ALBUM REVIEW: Broken Social Scene Shows They’ve Still Got It on ‘Let’s Try the After (Vol. 1)’

This supercollective will never go out of style.

Let’s Try the After (Vol. 1) is the new five-track EP from Canadian indie rock collective Broken Social Scene. Like a You Forget It In People or Hug of Thunder in miniature, everything here works and nothing feels superfluous.

The EP opens with the instrumentals “The Sweet Sea” and “Remember Be Young,” a one-two punch reminiscent of “Capture the Flag” and “KC Accidental,” though less memorable.

We get a dose of Kevin Drew’s trademark cynicism on “Boyfriends,” which details how men fail to live up to their partner’s expectations. “1972” features Ariel Engle singing painfully about a failed relationship, as she acknowledges the weight of the phrase “till death do us part.” (Perhaps she fell for one of those disappointing men from “Boyfriends.”) The EP culminates with “All I Want,” a quiet behemoth of a track. Following the somber messaging of the previous tracks, it’s hard not to read the song as an account of self-destruction. The chorus, punctuated by horns and a heart pounding bass drum, demonstrates the power of conviction when love is involved.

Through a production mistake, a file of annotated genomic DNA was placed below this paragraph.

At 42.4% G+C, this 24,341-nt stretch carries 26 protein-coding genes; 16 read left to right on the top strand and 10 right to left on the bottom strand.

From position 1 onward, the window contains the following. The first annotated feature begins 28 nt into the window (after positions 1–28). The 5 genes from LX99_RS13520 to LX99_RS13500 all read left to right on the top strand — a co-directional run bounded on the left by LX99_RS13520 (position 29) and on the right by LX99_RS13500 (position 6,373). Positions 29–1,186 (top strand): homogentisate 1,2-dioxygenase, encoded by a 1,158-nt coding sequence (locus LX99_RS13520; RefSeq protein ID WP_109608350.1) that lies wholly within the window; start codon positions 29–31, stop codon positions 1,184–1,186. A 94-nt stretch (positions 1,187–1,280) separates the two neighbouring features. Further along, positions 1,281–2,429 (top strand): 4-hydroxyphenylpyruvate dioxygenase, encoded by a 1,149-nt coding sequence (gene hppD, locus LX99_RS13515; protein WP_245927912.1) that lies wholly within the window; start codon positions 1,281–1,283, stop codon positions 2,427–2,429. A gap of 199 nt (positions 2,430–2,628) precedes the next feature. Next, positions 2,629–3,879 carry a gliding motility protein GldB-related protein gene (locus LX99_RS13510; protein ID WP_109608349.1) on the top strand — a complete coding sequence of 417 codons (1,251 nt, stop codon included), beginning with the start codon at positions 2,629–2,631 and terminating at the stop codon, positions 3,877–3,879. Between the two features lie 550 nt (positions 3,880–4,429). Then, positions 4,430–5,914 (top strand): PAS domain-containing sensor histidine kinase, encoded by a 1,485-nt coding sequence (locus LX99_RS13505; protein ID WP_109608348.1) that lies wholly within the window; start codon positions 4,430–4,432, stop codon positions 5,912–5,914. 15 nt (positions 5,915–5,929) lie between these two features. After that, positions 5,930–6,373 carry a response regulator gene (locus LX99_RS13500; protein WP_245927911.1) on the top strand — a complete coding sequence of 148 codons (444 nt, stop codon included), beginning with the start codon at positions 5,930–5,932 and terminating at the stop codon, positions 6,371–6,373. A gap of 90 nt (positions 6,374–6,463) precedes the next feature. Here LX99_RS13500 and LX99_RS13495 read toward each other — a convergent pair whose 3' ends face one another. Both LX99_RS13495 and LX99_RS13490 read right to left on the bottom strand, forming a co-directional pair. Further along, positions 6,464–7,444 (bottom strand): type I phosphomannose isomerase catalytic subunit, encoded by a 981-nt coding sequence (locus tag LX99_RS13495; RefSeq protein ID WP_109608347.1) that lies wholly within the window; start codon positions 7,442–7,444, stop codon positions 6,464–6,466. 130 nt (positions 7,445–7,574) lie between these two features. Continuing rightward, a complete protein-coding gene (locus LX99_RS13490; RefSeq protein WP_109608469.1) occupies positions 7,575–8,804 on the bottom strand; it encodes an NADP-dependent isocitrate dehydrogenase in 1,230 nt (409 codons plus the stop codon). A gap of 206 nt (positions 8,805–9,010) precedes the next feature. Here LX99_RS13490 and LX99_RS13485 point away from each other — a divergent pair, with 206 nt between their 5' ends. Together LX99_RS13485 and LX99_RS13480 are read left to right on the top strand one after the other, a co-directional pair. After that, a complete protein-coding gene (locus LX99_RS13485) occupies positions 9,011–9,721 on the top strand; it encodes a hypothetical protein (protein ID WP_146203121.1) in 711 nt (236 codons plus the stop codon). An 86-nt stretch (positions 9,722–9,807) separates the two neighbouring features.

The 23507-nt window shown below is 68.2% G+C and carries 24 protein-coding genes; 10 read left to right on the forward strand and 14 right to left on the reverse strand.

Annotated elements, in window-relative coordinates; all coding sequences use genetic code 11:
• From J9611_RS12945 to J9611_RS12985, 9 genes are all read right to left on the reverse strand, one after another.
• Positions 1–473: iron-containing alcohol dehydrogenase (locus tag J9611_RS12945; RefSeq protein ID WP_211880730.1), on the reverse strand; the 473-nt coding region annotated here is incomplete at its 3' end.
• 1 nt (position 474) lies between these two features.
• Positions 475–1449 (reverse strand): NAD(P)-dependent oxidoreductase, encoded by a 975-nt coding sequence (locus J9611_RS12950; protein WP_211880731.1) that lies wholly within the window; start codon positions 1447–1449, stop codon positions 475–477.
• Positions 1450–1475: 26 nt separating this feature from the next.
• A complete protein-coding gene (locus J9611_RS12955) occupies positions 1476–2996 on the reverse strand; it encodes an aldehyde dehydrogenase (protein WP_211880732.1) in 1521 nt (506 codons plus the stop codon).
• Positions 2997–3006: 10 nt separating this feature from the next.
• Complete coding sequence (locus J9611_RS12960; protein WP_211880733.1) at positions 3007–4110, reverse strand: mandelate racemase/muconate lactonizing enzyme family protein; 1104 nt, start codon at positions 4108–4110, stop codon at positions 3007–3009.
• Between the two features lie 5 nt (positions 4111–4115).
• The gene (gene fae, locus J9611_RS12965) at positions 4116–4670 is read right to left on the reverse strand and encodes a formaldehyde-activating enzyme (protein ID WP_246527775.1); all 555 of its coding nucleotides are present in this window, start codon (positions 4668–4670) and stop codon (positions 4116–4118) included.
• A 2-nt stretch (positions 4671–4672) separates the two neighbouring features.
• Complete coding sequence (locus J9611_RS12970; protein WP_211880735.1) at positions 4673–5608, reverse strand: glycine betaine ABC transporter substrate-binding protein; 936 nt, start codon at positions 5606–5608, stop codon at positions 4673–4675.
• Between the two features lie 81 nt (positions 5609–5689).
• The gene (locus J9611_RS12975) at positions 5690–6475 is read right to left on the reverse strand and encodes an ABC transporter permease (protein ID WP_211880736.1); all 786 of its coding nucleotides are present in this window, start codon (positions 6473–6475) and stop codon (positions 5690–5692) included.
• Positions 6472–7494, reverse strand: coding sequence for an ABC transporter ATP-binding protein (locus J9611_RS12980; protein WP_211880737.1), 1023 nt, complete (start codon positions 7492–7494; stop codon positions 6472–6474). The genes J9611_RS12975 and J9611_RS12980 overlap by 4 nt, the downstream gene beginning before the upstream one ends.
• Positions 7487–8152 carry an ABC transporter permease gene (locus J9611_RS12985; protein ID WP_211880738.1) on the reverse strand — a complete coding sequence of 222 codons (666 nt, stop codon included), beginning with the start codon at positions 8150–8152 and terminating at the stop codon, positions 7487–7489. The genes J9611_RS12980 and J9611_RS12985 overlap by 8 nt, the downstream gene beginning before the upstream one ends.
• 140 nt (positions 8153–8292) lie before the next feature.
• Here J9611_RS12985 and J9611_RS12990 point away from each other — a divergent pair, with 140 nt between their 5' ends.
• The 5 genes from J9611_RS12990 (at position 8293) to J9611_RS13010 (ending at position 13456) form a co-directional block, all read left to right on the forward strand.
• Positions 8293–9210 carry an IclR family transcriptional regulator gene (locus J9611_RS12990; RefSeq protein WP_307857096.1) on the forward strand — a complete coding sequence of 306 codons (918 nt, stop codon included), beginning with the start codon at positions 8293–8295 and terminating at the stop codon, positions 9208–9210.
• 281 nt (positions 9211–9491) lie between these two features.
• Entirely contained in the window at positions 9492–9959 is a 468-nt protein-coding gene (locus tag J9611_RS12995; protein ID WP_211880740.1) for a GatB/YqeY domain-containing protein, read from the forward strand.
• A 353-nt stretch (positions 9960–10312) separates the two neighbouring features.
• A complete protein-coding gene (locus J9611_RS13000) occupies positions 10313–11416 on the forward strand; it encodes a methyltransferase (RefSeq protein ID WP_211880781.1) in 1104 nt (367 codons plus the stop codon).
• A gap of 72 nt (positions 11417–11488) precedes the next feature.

Broken Social Scene has been around for two decades, which is long enough for any band to fall victim of their own formula. Fortunately, this may never be the case with these revolving masters of baroque pop. Let’s Try the After (Vol. 1) isn’t a groundbreaking work, but it reaffirms BSS’s confidence in creating powerful, punchy songs that feed off their own expansive atmospheres.

Score: 🏔️🏔️🏔️/5